Diel variation in the vertical distribution of fish larvae forced by upwelling filaments off Punta Angamos (northern Chile)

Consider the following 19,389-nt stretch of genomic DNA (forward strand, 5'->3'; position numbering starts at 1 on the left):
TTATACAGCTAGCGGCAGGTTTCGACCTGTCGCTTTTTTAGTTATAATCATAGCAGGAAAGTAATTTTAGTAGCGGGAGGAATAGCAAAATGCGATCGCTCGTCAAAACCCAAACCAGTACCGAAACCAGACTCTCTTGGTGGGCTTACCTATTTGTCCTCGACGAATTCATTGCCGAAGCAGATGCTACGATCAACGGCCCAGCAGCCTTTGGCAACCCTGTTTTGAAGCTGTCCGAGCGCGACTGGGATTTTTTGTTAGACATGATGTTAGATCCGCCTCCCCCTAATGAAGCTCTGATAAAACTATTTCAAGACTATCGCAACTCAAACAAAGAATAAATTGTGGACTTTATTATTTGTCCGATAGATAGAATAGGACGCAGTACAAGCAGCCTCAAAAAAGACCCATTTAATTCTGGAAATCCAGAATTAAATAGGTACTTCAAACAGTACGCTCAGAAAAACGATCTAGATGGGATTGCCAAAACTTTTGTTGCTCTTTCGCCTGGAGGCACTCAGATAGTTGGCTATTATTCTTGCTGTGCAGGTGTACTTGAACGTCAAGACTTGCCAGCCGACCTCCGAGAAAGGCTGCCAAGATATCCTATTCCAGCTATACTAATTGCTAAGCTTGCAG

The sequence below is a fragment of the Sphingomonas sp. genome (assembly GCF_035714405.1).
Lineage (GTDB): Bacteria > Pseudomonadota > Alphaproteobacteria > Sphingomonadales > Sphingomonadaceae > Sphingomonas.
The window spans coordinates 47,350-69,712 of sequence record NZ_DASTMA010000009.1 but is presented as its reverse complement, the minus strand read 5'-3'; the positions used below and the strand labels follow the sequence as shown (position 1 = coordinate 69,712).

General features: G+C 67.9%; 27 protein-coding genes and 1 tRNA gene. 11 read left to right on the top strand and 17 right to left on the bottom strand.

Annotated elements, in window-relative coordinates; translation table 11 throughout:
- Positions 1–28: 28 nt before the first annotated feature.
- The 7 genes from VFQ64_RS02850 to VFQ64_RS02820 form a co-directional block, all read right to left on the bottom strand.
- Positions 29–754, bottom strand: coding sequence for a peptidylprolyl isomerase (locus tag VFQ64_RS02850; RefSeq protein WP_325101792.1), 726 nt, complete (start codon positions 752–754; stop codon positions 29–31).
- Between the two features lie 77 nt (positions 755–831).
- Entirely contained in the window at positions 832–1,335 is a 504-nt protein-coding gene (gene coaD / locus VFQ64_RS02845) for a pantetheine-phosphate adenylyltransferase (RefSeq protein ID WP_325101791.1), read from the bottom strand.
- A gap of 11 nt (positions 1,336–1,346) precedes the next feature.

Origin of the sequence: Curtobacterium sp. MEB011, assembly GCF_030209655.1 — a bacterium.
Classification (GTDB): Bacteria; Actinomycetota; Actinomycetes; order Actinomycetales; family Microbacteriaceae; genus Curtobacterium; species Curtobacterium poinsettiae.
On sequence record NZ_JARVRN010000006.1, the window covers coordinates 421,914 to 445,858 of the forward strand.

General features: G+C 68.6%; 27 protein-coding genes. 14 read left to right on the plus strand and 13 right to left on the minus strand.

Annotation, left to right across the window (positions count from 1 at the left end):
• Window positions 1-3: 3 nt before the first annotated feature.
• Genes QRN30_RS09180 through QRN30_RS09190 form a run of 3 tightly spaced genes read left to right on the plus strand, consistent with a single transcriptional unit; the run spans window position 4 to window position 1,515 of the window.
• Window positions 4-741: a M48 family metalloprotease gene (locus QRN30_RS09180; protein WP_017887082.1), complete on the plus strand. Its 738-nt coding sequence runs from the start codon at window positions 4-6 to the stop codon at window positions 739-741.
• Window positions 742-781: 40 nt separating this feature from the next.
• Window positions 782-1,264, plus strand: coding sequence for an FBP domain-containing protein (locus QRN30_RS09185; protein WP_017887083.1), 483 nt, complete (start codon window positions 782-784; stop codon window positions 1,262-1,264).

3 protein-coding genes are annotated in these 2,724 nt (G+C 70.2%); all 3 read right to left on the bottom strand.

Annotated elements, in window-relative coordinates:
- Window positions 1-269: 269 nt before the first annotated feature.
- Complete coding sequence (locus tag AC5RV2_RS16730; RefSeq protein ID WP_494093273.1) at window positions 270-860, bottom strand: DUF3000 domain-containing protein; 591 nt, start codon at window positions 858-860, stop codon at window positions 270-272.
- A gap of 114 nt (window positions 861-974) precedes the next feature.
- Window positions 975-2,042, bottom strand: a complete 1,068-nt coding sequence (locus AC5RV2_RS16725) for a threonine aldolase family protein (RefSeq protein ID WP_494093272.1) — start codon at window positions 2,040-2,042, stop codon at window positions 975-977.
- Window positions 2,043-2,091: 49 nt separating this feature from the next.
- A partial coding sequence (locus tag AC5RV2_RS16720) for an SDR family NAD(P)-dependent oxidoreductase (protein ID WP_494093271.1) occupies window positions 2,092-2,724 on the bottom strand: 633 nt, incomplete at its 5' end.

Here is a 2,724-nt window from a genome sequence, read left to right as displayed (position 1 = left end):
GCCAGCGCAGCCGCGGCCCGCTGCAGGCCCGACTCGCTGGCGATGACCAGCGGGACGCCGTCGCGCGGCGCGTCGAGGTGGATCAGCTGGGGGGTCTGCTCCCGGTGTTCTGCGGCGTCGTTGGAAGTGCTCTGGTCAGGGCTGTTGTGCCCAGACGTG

The role of daily vertical migration (DVM) of ichthyoplanktonic associations off Punta Angamos, in northern Chile, was examined. In September 1998 and January 1999, two oceanographic surveys were conducted during coastal upwelling events. Fish larvae were collected during the day/night in three depth strata (0-20, 20-80 and 80-200 m) and inside/outside of upwelling filaments. The study area was dominated by a southward flow along 200 m depth; meanwhile, the Ekman layer did not exceed 20 m depth. The greatest accumulation of larvae was found in the middle layer (20-80 m), where the current velocity was low and did not interact with the circulation associated with upwelling the filament formation. Most fish larvae were found in non-upwelling waters in the middle stratum. Independent of the origin of water (upwelling/non-upwelling), larvae of Dioge-nichthys laternatus (Myctophidae), Engraulis ringens (Engraulidae) and Bathylagus nigrigenys (Bathylagidae) showed a deeper vertical distribution during the day, suggesting a daily vertical migration. This behavior can potentially increase retention of larvae near the coast in productive areas through vertical evasion of the Ekman layer during upwelling events.